Talking to someone living at home

Please be aware - this information is for healthcare professionals

The majority of the public have said that, when the time comes, they would prefer to die at home.

But this does not always happen, and many people living with a terminal illness still die in hospital or in a hospice. Sometimes this may be appropriate. However, it may also happen due to circumstances that could have been avoided if the person had been given the right support and information during the course of their condition or illness.

If the patient is currently living at home, asking them some questions about their circumstances may help you understand their needs so you can take active steps to accommodate them.

Use your own expertise and judgment on what’s appropriate in order to develop a rapport with the patient. Below are 10 discussion points that you might want to raise with the patient. These points are here to act as a guide, not a checklist. 

1. Changes to the patient’s condition

As the end of life gets closer, a person will likely be aware that their symptoms are changing and that they are less able to carry out simple tasks. Talking about this gives the patient a chance to talk about their concerns. It also gives you an opportunity to discuss things like how they’d like their symptoms to be managed at this point, and if they need any further support to complete daily activities.

2. Choosing where to be cared for

National Institute for Health and Care Excellence (NICE) guidelines state that everyone living with a terminal illness should have the opportunity to discuss and develop a personalised care plan for current and future support and treatment.

This plan should include information such as where they want to spend their last days and hours. Everyone in the multidisciplinary team has a role in helping a person with a terminal illness to explore their options.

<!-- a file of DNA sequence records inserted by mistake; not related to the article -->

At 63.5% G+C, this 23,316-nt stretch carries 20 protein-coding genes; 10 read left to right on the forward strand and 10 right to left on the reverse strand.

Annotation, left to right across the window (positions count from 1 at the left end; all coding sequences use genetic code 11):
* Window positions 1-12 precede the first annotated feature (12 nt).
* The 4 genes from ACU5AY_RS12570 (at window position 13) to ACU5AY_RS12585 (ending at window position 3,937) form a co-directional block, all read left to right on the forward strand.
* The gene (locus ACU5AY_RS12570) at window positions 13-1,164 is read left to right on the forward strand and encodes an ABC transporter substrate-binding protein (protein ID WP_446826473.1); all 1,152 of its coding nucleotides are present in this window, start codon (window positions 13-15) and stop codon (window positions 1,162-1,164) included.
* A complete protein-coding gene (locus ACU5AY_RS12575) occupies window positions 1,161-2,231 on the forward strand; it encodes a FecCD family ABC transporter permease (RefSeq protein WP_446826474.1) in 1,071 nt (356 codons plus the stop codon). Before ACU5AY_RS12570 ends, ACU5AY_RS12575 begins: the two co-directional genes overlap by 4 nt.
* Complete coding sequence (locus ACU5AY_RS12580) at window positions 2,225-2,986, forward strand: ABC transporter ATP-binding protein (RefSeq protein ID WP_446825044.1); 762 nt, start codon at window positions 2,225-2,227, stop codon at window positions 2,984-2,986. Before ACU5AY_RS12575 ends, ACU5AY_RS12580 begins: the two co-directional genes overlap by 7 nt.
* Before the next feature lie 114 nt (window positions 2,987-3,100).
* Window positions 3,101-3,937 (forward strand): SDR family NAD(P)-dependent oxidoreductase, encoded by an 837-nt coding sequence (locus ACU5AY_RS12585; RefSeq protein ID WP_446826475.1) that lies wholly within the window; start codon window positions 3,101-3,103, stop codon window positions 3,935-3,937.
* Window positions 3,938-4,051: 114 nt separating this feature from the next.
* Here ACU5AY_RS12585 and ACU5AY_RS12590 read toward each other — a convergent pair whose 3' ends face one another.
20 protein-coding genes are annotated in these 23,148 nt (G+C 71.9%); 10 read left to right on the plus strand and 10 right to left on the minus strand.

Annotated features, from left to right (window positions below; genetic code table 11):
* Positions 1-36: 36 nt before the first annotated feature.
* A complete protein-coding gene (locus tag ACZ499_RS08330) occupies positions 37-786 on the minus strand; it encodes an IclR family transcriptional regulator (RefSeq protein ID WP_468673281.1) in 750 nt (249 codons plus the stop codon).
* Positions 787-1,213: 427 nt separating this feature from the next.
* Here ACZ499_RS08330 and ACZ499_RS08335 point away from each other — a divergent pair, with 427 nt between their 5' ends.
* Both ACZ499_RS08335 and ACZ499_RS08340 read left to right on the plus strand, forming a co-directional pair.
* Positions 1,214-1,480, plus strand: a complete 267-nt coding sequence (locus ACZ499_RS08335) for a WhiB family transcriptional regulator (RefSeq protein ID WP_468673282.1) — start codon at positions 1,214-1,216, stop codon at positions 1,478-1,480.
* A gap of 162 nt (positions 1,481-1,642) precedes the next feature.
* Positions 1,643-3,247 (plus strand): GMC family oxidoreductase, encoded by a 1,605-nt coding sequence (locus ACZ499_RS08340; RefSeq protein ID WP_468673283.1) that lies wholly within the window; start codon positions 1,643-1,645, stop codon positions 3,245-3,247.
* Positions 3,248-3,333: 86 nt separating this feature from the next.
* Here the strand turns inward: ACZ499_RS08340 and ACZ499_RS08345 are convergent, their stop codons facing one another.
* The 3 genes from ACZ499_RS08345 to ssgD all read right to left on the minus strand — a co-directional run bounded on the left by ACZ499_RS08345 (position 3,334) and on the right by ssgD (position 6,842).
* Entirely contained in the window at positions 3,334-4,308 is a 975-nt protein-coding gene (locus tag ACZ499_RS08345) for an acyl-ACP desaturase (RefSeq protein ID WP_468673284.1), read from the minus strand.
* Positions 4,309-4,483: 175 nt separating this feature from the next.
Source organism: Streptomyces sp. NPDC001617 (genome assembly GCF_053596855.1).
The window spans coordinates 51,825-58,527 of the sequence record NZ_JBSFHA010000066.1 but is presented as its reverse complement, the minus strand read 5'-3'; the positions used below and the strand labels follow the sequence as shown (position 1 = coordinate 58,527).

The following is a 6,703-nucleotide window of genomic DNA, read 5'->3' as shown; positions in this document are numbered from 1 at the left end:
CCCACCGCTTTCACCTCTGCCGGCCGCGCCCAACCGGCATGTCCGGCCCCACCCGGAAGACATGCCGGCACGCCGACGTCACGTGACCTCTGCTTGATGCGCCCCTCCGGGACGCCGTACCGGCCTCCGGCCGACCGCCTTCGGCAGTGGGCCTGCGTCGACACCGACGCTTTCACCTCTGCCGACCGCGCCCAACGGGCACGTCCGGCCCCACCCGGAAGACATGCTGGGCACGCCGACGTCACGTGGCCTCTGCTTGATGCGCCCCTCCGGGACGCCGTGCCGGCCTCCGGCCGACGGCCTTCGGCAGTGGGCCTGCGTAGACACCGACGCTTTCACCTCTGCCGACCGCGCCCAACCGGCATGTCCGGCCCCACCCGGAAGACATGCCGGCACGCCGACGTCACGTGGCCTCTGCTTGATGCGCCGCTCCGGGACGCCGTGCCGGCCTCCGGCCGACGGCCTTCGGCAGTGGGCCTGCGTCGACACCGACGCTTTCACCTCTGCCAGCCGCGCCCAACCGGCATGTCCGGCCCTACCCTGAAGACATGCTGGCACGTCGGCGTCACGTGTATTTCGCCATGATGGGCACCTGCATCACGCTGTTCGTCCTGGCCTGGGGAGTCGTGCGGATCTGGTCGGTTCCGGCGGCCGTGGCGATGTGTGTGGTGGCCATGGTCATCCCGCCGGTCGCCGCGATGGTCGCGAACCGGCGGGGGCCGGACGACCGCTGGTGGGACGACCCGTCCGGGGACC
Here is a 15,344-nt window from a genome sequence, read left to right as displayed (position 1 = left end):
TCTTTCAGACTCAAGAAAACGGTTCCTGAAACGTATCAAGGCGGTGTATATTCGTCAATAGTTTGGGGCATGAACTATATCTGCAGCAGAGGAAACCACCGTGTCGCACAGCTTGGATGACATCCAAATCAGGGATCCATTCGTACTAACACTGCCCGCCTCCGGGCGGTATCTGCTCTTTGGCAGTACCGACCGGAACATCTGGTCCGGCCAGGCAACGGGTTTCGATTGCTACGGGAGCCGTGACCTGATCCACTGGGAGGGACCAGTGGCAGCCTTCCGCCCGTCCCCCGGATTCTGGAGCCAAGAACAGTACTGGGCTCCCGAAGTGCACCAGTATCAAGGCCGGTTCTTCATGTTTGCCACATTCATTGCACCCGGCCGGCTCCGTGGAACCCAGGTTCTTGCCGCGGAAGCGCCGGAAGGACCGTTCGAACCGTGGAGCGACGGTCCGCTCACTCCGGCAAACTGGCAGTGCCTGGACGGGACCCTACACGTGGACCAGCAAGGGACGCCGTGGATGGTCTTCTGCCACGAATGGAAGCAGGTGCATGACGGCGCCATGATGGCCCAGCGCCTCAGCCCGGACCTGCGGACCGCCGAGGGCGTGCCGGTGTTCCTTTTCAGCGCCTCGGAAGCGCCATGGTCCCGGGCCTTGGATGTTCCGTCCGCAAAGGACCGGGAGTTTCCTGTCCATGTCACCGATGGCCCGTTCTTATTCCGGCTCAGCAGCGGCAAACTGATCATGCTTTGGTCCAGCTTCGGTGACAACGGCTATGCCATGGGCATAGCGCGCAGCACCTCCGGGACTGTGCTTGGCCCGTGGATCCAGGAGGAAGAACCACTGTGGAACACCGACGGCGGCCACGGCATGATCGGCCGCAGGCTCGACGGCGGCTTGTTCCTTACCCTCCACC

Find out if the patient has an advance care plan. If not, talk to their GP or district nurse to see if they can help the patient create one.

You can also refer people to our information on choosing where to be cared for.

3. Support at home 

You should consider whether your patient has any carers or family involved in their care when providing person-centred, holistic care at the end of life. This means that you should be thinking of the person as a whole being, considering their spiritual and psychological needs as well as their physical ones, while respecting their wishes.  

Talking about this may help you understand who is part of the patient’s support network. It may also lead to constructive conversations with family members about their needs and preferences. 

It’s really important that any carers, family members or friends know that there is information available to support them. You can signpost friends and family to our information about being there for someone with a terminal illness.

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4. Support for family and friends

Loved ones may also need help and support. Many people with a terminal illness worry about becoming a burden, so talking about this also gives the patient a chance to express any concerns that they might have. You can reassure them that help is available for their loved ones, and offer to help them find out more.

5. Doctors and nurses involved in the patient’s care

It’s important that people living with a terminal illness and anyone caring for them are aware of the health and social care professionals who may be involved.

This involves colleagues from the GP surgery, social services, the specialist palliative care team, district nurses and possibly the local hospital. Navigating the care system can seem complicated and it can be difficult to know who to contact for what. See our guide to services to find out more

You can also signpost your patient to our information about who is involved in their care. 

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6. Plan for emergencies